Understanding Homeowners Insurance
Understanding Homeowners Insurance
Your mortgage lender will require that you have Homeowners Insurance on the property that is effective the date of settlement. The lender calls the insurance Hazard Insurance, but everybody else calls it homeowners insurance. If you have questions about the correct insurance policy or need to get a recommendation to a great insurance agent please give us a call at 302-703-0727. If you would like to get pre-approved for a mortgage APPLY ONLINE.
Homeowners insurance is designed to repair or replace your home in the event it is damaged or destroyed. Homeowners insurance also protects the valuables within your home in the event they are stolen or destroyed; this is termed personal property coverage on the policy. Your homeowners insurance policy also provides you with personal liability insurance. This protects you in case you are named as a defendant in a civil lawsuit. It will not cover the cost of a criminal trial or any penalty set forth in a criminal trial.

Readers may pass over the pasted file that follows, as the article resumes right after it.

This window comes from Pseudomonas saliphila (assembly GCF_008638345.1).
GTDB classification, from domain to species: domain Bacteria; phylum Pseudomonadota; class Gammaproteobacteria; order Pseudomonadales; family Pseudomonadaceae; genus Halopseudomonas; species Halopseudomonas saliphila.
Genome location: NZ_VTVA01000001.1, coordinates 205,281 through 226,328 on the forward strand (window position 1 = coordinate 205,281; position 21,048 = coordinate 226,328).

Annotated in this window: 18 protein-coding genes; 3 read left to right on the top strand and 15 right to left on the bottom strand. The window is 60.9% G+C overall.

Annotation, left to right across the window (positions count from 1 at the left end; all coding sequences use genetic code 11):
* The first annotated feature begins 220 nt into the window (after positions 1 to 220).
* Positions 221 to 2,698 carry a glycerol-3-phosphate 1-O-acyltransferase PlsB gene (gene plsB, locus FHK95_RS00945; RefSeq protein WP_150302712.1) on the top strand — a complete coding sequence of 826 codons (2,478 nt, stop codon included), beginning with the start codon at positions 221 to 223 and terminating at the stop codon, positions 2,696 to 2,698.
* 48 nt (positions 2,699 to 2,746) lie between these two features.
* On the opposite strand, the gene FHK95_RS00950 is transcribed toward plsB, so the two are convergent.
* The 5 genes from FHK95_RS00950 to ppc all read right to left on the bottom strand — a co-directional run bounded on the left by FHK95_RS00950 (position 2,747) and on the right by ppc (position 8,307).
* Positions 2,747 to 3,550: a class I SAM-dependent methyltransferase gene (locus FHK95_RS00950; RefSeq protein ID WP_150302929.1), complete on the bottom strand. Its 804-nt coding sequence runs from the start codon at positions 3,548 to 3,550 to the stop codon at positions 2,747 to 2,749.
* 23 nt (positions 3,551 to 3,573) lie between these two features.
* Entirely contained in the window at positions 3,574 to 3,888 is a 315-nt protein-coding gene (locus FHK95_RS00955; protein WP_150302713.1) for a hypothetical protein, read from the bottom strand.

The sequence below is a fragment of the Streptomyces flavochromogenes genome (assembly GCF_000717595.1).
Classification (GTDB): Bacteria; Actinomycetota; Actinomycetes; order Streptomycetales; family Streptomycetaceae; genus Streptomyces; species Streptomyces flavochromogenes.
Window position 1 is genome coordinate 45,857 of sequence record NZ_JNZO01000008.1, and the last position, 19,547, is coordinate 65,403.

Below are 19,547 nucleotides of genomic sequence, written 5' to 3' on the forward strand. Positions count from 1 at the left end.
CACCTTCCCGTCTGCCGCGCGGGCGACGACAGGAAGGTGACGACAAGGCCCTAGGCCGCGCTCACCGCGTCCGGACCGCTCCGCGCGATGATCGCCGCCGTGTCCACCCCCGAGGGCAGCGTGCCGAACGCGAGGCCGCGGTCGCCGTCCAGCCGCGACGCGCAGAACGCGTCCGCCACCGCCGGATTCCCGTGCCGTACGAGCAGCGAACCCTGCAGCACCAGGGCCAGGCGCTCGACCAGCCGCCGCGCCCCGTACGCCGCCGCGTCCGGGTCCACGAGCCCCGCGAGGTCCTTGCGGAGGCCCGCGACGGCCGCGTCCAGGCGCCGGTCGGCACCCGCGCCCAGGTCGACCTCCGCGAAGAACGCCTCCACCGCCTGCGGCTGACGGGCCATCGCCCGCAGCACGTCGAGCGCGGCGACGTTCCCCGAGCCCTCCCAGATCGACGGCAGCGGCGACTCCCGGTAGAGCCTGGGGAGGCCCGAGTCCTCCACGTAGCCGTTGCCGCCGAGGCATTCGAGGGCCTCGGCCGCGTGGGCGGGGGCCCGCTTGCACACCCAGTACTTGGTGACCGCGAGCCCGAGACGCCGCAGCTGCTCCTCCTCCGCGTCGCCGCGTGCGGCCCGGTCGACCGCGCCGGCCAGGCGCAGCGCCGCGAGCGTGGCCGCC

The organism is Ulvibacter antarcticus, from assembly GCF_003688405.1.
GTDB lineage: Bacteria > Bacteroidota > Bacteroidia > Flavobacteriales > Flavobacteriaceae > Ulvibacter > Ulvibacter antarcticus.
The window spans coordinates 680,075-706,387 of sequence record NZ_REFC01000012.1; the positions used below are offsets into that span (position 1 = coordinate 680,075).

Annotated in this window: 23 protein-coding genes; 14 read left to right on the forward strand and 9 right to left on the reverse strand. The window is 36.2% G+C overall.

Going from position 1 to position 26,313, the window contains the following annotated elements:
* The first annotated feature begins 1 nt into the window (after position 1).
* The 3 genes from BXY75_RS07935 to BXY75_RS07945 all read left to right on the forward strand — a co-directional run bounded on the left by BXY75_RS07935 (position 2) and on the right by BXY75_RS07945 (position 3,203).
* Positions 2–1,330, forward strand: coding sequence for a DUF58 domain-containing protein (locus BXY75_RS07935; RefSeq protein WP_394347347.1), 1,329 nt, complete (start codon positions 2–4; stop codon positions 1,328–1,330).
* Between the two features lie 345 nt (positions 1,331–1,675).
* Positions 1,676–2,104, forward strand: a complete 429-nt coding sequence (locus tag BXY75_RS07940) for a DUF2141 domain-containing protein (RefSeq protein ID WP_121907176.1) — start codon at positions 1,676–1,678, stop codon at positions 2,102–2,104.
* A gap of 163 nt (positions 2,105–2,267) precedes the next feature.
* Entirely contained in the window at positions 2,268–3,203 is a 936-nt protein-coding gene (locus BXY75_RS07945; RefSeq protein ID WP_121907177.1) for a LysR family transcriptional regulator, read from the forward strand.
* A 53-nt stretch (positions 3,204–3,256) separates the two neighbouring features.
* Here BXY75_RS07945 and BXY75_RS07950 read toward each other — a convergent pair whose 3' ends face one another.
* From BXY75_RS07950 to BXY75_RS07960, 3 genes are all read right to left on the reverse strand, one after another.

Your lender requires you to have homeowners insurance so that they are protected in the event of a disaster. Since your home is the collateral used to secure your mortgage, the lender wants to make sure there is adequate protection in case the home was to have a disaster. The lender is going to require that you have coverage in the amount at least equal to the loan amount so that their money is protected.
Types of Homeowners Insurance Coverage
What is Standard Coverage?
Your homeowners insurance policy typically comes with Standard Coverage which includes the following:
Dwelling Insurance: pays for damages to the structure of the home, outbuildings, detached garages, etc. Your Mortgage lender will require you to have Dwelling Coverage in at least the amount of the new mortgage loan.
Personal Property: covers household items, including furniture, clothing, appliances and electronics which are damaged or stolen.
Liability Insurance: protects you against financial loss if you are found legally responsible for someone else’s injury or property damage.
Medical Payments: pays the medical bills for anyone injured on your property
Loss of Use: covers living expenses if your property is destroyed or too damaged to live in while being repaired.
Other structures protection: Covers stand-alone structures on your property, such as a fence, carport or tool shed.
What is Optional Coverage?
You can choose to purchase the following Optional Coverage Options which will increase the price of your policy but add more protection: